Movement of the Month: When Do Kids Learn How To Catch?

Like all Fundamental Movement Skills, every child develops at their own pace. Children are typically able to explore tracking a ball that is rolled towards them at around 18 months. At around 30 months, children can explore holding their arms out and “catching” a ball that is gently tossed towards them. With practice, children are typically able to demonstrate proficient catching between the ages of 6-9.

Why is it important for kids to learn how to catch?
-Only 2% of preschoolers in the U.S. can catch a ball.
-Tracking an object with your eyes helps build the muscles required to track words and letters across a page while reading and writing.

-Catching develops hand-eye coordination, bilateral coordination, and spatial awareness, all skills that translate directly to a variety of sports and physical activities. 
 
How do I know if my child is ready to catch a ball?

Remember, every child develops at their own unique pace! Here are some common milestones you may see:

-tracking a ball that is rolled towards them
-hugging a ball into their chest
-catching a ball with their arms and hands against their chest
-catching different sized balls in their hands


Watch video to see the different milestones

 

How can I help teach my child how to catch?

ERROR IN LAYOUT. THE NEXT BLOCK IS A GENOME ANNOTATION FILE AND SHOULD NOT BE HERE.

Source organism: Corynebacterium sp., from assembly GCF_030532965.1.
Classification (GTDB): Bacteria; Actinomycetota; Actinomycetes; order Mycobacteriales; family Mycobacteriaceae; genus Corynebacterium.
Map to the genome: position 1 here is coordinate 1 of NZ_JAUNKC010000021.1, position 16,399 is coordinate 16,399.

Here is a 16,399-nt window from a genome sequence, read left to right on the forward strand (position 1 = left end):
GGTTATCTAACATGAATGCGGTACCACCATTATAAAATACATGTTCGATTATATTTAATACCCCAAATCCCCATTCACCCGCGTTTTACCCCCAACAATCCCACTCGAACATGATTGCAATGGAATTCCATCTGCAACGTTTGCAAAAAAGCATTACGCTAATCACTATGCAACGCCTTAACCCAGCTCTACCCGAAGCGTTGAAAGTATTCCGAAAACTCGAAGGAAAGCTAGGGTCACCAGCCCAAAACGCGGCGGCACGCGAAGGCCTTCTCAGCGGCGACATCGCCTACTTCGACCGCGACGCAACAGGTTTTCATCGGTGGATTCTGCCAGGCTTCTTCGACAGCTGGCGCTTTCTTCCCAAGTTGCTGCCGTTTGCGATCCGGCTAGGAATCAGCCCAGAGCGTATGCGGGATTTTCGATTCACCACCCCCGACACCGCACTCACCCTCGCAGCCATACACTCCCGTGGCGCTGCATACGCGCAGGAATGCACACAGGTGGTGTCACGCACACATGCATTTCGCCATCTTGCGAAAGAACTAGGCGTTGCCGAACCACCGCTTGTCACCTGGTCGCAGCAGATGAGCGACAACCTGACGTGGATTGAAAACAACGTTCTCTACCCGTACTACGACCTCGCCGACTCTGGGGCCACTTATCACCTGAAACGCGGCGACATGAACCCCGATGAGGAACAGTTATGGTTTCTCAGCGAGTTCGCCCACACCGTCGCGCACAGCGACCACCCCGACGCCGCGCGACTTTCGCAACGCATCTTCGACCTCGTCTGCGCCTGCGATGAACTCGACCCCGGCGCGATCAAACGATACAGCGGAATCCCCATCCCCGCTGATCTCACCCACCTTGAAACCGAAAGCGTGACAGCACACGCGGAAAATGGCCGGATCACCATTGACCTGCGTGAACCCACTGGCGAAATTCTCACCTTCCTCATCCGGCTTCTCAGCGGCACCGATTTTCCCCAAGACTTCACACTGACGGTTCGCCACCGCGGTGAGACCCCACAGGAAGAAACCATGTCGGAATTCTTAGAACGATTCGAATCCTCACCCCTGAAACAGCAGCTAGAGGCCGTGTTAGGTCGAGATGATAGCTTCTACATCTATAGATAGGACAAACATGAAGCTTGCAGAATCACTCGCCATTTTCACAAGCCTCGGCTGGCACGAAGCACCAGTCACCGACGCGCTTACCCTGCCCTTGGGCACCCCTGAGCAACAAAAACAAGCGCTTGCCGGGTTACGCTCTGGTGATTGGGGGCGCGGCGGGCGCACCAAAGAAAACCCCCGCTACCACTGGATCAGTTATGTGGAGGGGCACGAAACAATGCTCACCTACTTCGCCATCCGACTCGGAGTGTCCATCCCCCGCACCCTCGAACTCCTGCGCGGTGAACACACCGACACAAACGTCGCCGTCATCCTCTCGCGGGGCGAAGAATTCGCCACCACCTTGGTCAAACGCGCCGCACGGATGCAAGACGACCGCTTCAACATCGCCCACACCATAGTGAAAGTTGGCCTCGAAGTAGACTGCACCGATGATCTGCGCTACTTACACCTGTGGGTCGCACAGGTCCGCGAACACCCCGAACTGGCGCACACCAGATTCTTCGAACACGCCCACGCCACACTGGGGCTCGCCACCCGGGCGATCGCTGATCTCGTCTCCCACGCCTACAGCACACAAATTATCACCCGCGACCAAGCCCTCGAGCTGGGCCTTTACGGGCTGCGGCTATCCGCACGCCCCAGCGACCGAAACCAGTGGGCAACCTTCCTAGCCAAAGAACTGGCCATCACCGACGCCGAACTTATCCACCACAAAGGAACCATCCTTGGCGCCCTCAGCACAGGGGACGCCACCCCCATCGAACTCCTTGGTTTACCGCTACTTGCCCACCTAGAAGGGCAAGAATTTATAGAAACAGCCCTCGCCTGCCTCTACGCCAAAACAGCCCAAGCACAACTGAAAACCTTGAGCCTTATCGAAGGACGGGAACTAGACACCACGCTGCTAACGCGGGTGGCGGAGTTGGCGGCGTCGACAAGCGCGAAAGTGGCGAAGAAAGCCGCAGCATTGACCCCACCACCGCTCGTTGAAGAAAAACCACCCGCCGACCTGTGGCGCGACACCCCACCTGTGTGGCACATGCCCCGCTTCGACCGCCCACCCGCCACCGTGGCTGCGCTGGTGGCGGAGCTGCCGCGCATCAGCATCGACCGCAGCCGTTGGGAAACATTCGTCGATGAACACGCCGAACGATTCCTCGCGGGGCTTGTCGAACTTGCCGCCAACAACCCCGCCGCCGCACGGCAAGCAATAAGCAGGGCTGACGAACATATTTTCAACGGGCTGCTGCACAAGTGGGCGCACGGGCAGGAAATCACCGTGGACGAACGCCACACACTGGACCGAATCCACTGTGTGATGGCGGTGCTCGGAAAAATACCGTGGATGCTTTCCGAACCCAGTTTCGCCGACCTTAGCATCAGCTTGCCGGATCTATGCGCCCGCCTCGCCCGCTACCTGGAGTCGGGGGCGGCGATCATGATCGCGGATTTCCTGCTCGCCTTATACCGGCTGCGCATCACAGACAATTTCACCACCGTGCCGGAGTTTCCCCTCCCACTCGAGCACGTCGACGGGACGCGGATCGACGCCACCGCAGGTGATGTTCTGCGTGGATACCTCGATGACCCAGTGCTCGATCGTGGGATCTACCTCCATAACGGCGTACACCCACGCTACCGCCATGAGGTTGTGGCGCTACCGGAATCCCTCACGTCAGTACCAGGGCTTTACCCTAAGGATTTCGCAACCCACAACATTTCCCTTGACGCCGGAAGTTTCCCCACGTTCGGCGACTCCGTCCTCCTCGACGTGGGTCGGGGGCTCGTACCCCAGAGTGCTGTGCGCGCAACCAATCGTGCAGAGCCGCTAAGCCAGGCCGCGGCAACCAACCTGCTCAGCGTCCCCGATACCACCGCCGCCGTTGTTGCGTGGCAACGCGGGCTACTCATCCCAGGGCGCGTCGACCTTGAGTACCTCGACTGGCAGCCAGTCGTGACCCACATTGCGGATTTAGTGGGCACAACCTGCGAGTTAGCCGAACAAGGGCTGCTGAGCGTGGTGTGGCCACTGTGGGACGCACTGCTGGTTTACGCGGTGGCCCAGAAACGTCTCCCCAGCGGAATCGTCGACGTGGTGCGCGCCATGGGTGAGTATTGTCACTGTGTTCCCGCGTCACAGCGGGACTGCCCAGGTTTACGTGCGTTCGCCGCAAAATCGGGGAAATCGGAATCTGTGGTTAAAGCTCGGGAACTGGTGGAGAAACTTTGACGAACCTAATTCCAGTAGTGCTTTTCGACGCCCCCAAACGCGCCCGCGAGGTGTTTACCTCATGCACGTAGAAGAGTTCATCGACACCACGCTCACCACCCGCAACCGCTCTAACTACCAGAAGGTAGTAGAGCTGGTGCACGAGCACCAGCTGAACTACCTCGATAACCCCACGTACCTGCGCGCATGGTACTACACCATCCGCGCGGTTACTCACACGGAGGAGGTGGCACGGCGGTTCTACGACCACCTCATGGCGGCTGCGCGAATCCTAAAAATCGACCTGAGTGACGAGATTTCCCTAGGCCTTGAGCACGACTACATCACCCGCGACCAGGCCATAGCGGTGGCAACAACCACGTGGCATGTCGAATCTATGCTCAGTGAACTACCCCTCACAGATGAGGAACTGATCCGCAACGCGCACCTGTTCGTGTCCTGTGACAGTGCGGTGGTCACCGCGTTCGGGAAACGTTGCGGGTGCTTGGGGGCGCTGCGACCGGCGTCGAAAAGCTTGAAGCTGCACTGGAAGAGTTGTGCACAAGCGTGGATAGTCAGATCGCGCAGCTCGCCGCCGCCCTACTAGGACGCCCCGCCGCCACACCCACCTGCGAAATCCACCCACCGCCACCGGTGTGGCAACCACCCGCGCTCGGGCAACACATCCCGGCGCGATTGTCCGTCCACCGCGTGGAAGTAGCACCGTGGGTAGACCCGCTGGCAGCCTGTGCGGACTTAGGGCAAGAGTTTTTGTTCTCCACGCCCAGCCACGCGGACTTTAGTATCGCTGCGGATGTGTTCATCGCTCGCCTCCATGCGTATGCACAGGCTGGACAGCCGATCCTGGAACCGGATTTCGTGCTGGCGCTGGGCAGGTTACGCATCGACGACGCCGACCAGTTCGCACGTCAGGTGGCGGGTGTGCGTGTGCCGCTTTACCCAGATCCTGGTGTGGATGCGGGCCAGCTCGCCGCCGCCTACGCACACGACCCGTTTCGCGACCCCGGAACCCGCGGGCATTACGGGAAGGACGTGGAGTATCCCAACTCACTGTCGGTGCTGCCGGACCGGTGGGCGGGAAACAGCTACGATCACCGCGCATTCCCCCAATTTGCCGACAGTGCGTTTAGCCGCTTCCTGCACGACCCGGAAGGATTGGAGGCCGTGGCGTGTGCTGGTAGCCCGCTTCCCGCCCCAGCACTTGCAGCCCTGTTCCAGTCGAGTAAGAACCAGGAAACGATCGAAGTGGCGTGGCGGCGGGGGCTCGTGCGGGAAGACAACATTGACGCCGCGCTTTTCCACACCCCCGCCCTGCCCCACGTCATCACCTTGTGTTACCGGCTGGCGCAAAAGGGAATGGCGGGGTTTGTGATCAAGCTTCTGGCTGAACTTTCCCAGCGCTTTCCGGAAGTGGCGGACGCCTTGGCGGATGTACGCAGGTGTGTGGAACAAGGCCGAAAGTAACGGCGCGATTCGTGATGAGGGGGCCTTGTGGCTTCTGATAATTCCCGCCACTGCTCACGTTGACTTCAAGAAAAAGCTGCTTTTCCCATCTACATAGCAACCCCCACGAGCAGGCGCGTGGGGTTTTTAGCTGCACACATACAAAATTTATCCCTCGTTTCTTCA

Children learn how to catch through continued practice, exploration, and encouragement. Whether you start with bubbles, balloons, or beach balls, here are 3 fun activities to try with your little ones!

1. Pillow or Beach Ball Catch: Encourage your little one to fully extend their arms and gently underhand toss a light pillow or beach ball towards them. For more fun, try making up imaginary stories about the pillow or ball! For example: “the pillow is slippery”, “the pillow is heavy”, or “the pillow is silly”.

2. Balloon Catch: Balloons are great tools to help young children practice catching! Balloons move slowly through the air, providing the child with enough time to track the object and get into the ideal position for catching.

3. Bubbles! Bubbles are another great way for children to develop hand-eye coordination and spatial awareness, which are both foundational elements of catching. As the bubbles fall towards the ground, children are able to track and pop the bubbles with various parts of their bodies.

Note: This information is meant for educational purposes only. Always reach out to your pediatrician, physical or occupational therapist with specific questions and concerns about your child’s development.

1 comment

  • Haven’t thought about practicing catching at a young age. Thank you for the activities.

    Chris Pisani

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